sort of. The disappointing truth is that you can blast through the main selection of stages that Jungle Beat serves up in about three or four hours. The credits will roll and the game will be over. But not really. The title is designed to be fun for beginners and challenging for pros and it succeeds in that mission by using a medal system. In each level, you can amass different medal types, including bronze, silver, gold and platinum, depending upon how many beats you collect. The only way to open up some additional levels is to earn first gold and then platinum on every stage, which is not easy. In fact, it's downright difficult. You'll need to grab 1,200 beats on levels to earn a platinum medal. To put this in perspective, most beginners will likely only pull in 300 or 400 beats. The game goes from good to, in some cases, great, when you try to gain all of the platinum medals, and the length increases from four hours to twice that, if not more. What you might fail to recognize within the first hour of gameplay is that Jungle Beat boasts an incredibly deep and satisfying combo system, and a number of helpful intricacies that surround it. Tap left or right on the DK Bongos and Kong runs left or right. Tap both drums and he jumps. Clap or hit the side of the Bongos and he punches, or grabs for beats. The challenge is learning how to get more beats, because in Jungle Beat, these bananas mean everything. You can simply jump into a group of bananas to pick them up, or you can clap at them, and you'll earn nearly twice as much. It's a little trick that is also a necessity for gaining medals.
Going hand-in-hand with that is what we believe is the most intriguing and ultimately rewarding part of the game: its combo system. The combos separate the men from the boys, or maybe it's the apes from the monkeys. As Kong makes his way through levels, you can intuitively link together moves in order to multiply your beat count. You might, for instance, jump into the air, grab out for a number of beats, catch onto a vine and swing forward, bounce off two walls, collect more beats, jump back into the air and latch onto a bird, fly it across the screen, jump to another vine, grab more bananas, and keep going. The bigger combo you can string together, the more beats you gain, and the level of satisfaction earned after you've strung a major set of moves together is immeasurable. It is the primary reason why you will continue to play Jungle Beat, even after you've nabbed all the medals.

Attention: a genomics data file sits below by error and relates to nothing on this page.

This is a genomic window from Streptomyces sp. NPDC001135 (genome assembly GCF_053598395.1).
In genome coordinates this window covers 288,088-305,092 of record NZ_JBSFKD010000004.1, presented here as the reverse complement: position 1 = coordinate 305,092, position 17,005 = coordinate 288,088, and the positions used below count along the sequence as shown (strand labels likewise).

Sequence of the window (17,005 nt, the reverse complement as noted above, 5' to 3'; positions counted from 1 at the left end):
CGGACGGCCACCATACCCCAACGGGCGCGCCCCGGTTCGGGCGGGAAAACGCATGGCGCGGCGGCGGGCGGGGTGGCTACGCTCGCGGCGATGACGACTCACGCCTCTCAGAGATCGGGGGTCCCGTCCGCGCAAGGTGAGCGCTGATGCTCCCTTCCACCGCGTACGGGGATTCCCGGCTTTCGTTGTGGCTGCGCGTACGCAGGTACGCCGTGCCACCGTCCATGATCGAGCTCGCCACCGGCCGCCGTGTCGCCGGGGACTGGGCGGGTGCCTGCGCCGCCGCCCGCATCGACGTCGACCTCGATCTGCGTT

Nintendo Tokyo's first game is great fun, but we have our gripes all the same. Playing this platformer with the DK Bongos is not really an improvement over the standard GameCube controller. Certainly in some ways it feels better. For example, pounding the drums to give enemies a good beat down couldn't possibly be more intuitive. Also, if you're looking for a game that will give you a good workout, this is the one. Slam the drums for a good couple of hours and your arms will start to hurt. But there are also plenty of times during the game where we wondered how much more responsive it might play if we just had a plain old controller to make our way through it.
Sacrilege? Maybe so, but regardless, we can't shake the feeling. And if that's true, in some ways the Bongos -- fun or not -- are a gimmick. Had the developer included an alternate method to play with the controller, our problems would be solved, but sadly that's not a real option. With JB, the GCN pad merely simulates the Bongos, which means that you have to tap right, right, right (and so forth) on the analog stick just to run. Not a viable solution, in our estimate.
Finally, there's no real multiplayer mode, which is discouraging as a game like Jungle Beat seems tailor made for one.